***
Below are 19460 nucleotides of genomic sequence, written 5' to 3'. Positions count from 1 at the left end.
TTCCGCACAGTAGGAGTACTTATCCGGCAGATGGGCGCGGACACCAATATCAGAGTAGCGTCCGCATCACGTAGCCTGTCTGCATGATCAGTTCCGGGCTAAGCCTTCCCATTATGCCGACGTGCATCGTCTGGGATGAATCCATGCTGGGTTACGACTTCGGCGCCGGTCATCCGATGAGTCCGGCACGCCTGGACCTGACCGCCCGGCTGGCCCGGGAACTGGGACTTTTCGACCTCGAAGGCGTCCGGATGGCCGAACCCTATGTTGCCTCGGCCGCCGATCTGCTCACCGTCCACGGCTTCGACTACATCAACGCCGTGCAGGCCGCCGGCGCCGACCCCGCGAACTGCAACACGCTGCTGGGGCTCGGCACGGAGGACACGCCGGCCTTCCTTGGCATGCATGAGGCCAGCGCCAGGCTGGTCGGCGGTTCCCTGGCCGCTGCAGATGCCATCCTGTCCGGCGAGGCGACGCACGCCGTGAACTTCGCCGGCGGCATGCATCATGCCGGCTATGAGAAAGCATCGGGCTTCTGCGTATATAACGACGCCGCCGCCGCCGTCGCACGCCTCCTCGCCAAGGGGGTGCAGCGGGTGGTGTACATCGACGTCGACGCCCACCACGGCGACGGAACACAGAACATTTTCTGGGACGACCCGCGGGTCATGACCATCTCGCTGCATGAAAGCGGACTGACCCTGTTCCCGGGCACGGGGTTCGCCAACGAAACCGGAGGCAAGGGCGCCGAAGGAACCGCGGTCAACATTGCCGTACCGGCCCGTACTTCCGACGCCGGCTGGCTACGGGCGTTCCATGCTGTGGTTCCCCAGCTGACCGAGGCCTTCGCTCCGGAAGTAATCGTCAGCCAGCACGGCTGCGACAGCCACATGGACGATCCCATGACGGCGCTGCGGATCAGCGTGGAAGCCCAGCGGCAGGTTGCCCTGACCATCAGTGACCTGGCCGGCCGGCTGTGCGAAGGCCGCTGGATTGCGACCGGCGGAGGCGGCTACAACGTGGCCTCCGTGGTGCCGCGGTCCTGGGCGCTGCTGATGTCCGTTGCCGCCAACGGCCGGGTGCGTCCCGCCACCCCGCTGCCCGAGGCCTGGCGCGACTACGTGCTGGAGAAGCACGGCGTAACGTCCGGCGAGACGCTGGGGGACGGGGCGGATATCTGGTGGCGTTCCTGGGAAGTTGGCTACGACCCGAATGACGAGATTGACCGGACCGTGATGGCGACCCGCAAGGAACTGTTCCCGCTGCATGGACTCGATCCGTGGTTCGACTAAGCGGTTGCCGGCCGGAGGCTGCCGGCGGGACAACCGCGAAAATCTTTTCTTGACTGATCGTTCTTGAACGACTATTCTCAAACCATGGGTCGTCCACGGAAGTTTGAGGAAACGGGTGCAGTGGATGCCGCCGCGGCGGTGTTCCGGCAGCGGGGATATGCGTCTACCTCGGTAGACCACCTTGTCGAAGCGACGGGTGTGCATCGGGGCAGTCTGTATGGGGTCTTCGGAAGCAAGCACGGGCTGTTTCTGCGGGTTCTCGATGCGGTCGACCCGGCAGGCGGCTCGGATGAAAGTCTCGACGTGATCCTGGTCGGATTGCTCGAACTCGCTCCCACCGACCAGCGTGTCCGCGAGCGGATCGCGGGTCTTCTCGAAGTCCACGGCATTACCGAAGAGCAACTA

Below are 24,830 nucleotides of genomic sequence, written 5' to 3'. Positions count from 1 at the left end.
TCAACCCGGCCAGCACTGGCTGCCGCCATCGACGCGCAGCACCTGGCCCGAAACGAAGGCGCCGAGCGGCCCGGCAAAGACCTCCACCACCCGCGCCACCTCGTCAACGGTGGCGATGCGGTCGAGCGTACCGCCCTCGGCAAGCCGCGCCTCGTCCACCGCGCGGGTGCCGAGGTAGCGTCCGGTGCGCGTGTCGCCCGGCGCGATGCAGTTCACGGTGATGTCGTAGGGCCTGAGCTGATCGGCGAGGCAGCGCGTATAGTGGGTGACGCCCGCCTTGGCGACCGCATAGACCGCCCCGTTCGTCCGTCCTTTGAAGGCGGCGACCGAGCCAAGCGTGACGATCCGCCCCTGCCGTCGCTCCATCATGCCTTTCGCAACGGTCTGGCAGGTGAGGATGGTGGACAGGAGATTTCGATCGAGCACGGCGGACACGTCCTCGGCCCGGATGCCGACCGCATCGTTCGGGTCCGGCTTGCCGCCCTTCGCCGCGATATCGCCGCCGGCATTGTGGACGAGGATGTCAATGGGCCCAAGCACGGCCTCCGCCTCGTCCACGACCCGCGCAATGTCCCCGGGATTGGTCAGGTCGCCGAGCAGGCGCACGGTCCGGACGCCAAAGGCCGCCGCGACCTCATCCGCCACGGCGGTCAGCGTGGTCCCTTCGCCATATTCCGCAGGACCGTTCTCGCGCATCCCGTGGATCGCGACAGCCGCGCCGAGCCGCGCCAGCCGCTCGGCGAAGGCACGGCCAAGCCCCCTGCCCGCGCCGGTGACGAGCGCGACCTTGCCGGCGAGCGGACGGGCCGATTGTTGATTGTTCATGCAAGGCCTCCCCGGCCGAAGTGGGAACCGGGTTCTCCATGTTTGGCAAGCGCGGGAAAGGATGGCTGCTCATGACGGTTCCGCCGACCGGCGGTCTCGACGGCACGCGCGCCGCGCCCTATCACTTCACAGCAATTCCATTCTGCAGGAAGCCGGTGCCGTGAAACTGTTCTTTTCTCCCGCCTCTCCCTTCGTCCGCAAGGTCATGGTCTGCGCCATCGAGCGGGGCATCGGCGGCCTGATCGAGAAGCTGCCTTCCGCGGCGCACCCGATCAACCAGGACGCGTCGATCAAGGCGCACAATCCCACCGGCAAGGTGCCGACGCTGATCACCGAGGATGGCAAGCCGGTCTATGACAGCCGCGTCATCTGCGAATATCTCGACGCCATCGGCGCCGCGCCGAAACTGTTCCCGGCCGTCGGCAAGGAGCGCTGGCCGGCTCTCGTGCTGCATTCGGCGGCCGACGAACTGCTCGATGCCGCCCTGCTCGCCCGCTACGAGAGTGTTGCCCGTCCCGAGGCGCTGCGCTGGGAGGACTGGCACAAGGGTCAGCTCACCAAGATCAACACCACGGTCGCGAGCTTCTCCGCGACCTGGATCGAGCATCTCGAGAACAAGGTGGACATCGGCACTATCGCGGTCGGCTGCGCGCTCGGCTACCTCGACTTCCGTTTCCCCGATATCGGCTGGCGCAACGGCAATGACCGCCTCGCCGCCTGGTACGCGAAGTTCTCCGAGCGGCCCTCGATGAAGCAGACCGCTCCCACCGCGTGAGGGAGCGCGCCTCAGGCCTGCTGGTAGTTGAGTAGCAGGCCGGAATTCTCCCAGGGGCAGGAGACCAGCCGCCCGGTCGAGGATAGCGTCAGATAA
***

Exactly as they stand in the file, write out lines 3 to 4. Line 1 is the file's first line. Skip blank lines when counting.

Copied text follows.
Below are 24,830 nucleotides of genomic sequence, written 5' to 3'. Positions count from 1 at the left end.
TCAACCCGGCCAGCACTGGCTGCCGCCATCGACGCGCAGCACCTGGCCCGAAACGAAGGCGCCGAGCGGCCCGGCAAAGACCTCCACCACCCGCGCCACCTCGTCAACGGTGGCGATGCGGTCGAGCGTACCGCCCTCGGCAAGCCGCGCCTCGTCCACCGCGCGGGTGCCGAGGTAGCGTCCGGTGCGCGTGTCGCCCGGCGCGATGCAGTTCACGGTGATGTCGTAGGGCCTGAGCTGATCGGCGAGGCAGCGCGTATAGTGGGTGACGCCCGCCTTGGCGACCGCATAGACCGCCCCGTTCGTCCGTCCTTTGAAGGCGGCGACCGAGCCAAGCGTGACGATCCGCCCCTGCCGTCGCTCCATCATGCCTTTCGCAACGGTCTGGCAGGTGAGGATGGTGGACAGGAGATTTCGATCGAGCACGGCGGACACGTCCTCGGCCCGGATGCCGACCGCATCGTTCGGGTCCGGCTTGCCGCCCTTCGCCGCGATATCGCCGCCGGCATTGTGGACGAGGATGTCAATGGGCCCAAGCACGGCCTCCGCCTCGTCCACGACCCGCGCAATGTCCCCGGGATTGGTCAGGTCGCCGAGCAGGCGCACGGTCCGGACGCCAAAGGCCGCCGCGACCTCATCCGCCACGGCGGTCAGCGTGGTCCCTTCGCCATATTCCGCAGGACCGTTCTCGCGCATCCCGTGGATCGCGACAGCCGCGCCGAGCCGCGCCAGCCGCTCGGCGAAGGCACGGCCAAGCCCCCTGCCCGCGCCGGTGACGAGCGCGACCTTGCCGGCGAGCGGACGGGCCGATTGTTGATTGTTCATGCAAGGCCTCCCCGGCCGAAGTGGGAACCGGGTTCTCCATGTTTGGCAAGCGCGGGAAAGGATGGCTGCTCATGACGGTTCCGCCGACCGGCGGTCTCGACGGCACGCGCGCCGCGCCCTATCACTTCACAGCAATTCCATTCTGCAGGAAGCCGGTGCCGTGAAACTGTTCTTTTCTCCCGCCTCTCCCTTCGTCCGCAAGGTCATGGTCTGCGCCATCGAGCGGGGCATCGGCGGCCTGATCGAGAAGCTGCCTTCCGCGGCGCACCCGATCAACCAGGACGCGTCGATCAAGGCGCACAATCCCACCGGCAAGGTGCCGACGCTGATCACCGAGGATGGCAAGCCGGTCTATGACAGCCGCGTCATCTGCGAATATCTCGACGCCATCGGCGCCGCGCCGAAACTGTTCCCGGCCGTCGGCAAGGAGCGCTGGCCGGCTCTCGTGCTGCATTCGGCGGCCGACGAACTGCTCGATGCCGCCCTGCTCGCCCGCTACGAGAGTGTTGCCCGTCCCGAGGCGCTGCGCTGGGAGGACTGGCACAAGGGTCAGCTCACCAAGATCAACACCACGGTCGCGAGCTTCTCCGCGACCTGGATCGAGCATCTCGAGAACAAGGTGGACATCGGCACTATCGCGGTCGGCTGCGCGCTCGGCTACCTCGACTTCCGTTTCCCCGATATCGGCTGGCGCAACGGCAATGACCGCCTCGCCGCCTGGTACGCGAAGTTCTCCGAGCGGCCCTCGATGAAGCAGACCGCTCCCACCGCGTGAGGGAGCGCGCCTCAGGCCTGCTGGTAGTTGAGTAGCAGGCCGGAATTCTCCCAGGGGCAGGAGACCAGCCGCCCGGTCGAGGATAGCGTCAGATAA